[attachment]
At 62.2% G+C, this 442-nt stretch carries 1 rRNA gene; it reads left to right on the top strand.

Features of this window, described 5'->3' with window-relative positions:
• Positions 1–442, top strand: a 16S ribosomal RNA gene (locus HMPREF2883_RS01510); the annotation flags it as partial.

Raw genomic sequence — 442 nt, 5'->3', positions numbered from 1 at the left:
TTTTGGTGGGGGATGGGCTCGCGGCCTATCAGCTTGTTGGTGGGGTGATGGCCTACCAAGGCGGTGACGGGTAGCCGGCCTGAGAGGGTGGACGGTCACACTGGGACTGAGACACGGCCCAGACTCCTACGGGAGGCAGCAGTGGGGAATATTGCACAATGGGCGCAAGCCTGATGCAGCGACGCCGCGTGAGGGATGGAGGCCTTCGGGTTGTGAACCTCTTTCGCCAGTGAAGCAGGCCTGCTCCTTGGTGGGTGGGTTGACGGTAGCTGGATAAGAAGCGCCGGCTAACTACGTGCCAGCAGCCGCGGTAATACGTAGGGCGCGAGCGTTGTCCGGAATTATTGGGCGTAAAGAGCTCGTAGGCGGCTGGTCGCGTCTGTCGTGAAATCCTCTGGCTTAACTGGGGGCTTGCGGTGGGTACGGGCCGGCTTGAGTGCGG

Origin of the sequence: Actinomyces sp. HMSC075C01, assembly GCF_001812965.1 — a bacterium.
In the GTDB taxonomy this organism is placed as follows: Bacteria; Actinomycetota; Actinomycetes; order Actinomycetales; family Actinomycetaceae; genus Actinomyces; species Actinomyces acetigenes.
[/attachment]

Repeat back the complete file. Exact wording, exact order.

At 62.2% G+C, this 442-nt stretch carries 1 rRNA gene; it reads left to right on the top strand.

Features of this window, described 5'->3' with window-relative positions:
• Positions 1–442, top strand: a 16S ribosomal RNA gene (locus HMPREF2883_RS01510); the annotation flags it as partial.

Raw genomic sequence — 442 nt, 5'->3', positions numbered from 1 at the left:
TTTTGGTGGGGGATGGGCTCGCGGCCTATCAGCTTGTTGGTGGGGTGATGGCCTACCAAGGCGGTGACGGGTAGCCGGCCTGAGAGGGTGGACGGTCACACTGGGACTGAGACACGGCCCAGACTCCTACGGGAGGCAGCAGTGGGGAATATTGCACAATGGGCGCAAGCCTGATGCAGCGACGCCGCGTGAGGGATGGAGGCCTTCGGGTTGTGAACCTCTTTCGCCAGTGAAGCAGGCCTGCTCCTTGGTGGGTGGGTTGACGGTAGCTGGATAAGAAGCGCCGGCTAACTACGTGCCAGCAGCCGCGGTAATACGTAGGGCGCGAGCGTTGTCCGGAATTATTGGGCGTAAAGAGCTCGTAGGCGGCTGGTCGCGTCTGTCGTGAAATCCTCTGGCTTAACTGGGGGCTTGCGGTGGGTACGGGCCGGCTTGAGTGCGG

Origin of the sequence: Actinomyces sp. HMSC075C01, assembly GCF_001812965.1 — a bacterium.
In the GTDB taxonomy this organism is placed as follows: Bacteria; Actinomycetota; Actinomycetes; order Actinomycetales; family Actinomycetaceae; genus Actinomyces; species Actinomyces acetigenes.